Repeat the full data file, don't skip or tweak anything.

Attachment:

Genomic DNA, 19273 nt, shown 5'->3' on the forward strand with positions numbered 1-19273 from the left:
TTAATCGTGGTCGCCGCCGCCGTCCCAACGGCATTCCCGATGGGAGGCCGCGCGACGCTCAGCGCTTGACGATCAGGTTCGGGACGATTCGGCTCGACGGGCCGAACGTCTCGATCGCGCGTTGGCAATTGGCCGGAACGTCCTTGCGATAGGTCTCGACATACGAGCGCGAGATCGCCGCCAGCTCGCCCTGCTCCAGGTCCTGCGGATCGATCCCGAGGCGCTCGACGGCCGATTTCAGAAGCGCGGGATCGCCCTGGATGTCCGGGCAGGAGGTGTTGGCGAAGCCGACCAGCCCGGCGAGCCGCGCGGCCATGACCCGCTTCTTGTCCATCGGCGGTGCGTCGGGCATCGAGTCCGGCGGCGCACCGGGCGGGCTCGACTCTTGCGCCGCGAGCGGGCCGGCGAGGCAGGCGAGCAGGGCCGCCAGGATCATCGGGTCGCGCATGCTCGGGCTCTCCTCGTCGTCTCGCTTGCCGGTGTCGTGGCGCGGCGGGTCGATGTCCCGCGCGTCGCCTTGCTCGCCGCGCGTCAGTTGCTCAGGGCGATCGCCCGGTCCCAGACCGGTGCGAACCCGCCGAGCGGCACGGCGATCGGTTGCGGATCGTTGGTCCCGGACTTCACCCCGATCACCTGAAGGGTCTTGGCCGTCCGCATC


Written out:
Genomic DNA, 19273 nt, shown 5'->3' on the forward strand with positions numbered 1-19273 from the left:
TTAATCGTGGTCGCCGCCGCCGTCCCAACGGCATTCCCGATGGGAGGCCGCGCGACGCTCAGCGCTTGACGATCAGGTTCGGGACGATTCGGCTCGACGGGCCGAACGTCTCGATCGCGCGTTGGCAATTGGCCGGAACGTCCTTGCGATAGGTCTCGACATACGAGCGCGAGATCGCCGCCAGCTCGCCCTGCTCCAGGTCCTGCGGATCGATCCCGAGGCGCTCGACGGCCGATTTCAGAAGCGCGGGATCGCCCTGGATGTCCGGGCAGGAGGTGTTGGCGAAGCCGACCAGCCCGGCGAGCCGCGCGGCCATGACCCGCTTCTTGTCCATCGGCGGTGCGTCGGGCATCGAGTCCGGCGGCGCACCGGGCGGGCTCGACTCTTGCGCCGCGAGCGGGCCGGCGAGGCAGGCGAGCAGGGCCGCCAGGATCATCGGGTCGCGCATGCTCGGGCTCTCCTCGTCGTCTCGCTTGCCGGTGTCGTGGCGCGGCGGGTCGATGTCCCGCGCGTCGCCTTGCTCGCCGCGCGTCAGTTGCTCAGGGCGATCGCCCGGTCCCAGACCGGTGCGAACCCGCCGAGCGGCACGGCGATCGGTTGCGGATCGTTGGTCCCGGACTTCACCCCGATCACCTGAAGGGTCTTGGCCGTCCGCATC